Google cares what you’re looking for, and Facebook cares who you are. Google’s primary expertise is in interpreting existing objective content, while Facebook is primarily concerned with generating new subjective content. Google makes money selling ads targeted to keywords, while Facebook makes money selling ads targeted to demographics. Google is focused on back end, transactional advertising, while Facebook is focused on front end, brand marketing. In a word, Google sells intention, and Facebook sells attention.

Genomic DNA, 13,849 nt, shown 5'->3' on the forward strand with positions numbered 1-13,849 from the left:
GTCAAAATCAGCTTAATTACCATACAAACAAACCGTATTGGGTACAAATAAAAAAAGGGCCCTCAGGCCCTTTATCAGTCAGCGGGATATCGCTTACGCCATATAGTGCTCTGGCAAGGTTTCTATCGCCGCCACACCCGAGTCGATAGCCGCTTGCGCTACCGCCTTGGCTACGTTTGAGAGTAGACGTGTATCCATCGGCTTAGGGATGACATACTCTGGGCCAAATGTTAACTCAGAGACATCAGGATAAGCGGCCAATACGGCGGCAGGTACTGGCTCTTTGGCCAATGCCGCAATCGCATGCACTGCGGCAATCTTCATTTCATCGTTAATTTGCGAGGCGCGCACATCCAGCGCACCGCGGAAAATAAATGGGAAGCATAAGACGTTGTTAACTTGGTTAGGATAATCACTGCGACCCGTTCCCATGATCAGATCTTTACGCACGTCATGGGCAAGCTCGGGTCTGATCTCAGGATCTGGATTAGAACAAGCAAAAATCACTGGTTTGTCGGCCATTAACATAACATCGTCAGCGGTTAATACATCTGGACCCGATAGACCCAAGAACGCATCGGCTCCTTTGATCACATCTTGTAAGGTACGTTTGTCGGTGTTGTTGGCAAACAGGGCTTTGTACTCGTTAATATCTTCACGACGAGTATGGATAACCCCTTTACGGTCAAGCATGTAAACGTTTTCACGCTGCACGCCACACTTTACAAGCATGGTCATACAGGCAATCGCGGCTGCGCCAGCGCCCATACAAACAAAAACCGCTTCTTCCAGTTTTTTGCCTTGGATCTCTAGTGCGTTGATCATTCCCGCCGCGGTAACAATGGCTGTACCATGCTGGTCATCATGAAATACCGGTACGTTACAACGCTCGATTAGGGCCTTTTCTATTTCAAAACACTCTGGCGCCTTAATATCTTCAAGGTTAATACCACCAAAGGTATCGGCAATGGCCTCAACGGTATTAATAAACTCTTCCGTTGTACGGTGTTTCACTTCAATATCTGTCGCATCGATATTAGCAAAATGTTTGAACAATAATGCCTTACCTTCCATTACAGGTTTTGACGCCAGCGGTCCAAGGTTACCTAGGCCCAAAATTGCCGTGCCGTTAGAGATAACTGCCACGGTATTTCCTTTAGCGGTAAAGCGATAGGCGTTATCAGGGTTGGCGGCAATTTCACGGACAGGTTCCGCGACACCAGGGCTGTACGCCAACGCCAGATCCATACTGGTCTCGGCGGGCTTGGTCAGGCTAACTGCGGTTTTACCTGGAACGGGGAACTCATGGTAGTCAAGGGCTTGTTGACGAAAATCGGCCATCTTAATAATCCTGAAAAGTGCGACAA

Though Facebook doesn’t seem to care about search (besides intra-FB search), Google frets over social. Google+ (nee Google Wave-Buzz) is the company’s latest stale attempt to capture a segment of the social graph and, significantly, to graft it into the page graph. Google’s desperation to “get social” is motivated by their fear of Facebook’s data assets. They recognize that Facebook is Janus-faced: it is a social network, yes, but it is also a global marketing database complete with personal data and interpersonal distribution networks (that happens to also print money by renting its platform to social game developers). The most significant threat to Google’s advertising revenue (aka Google’s revenue) is a mass defection of advertisers to a hyper-targeted Facebook platform. Lest Google be left behind in this information arms race, it is compelled to compromise user privacy (euphemisms: openness and relevance), intruding into personal browsing histories, geolocation, etc.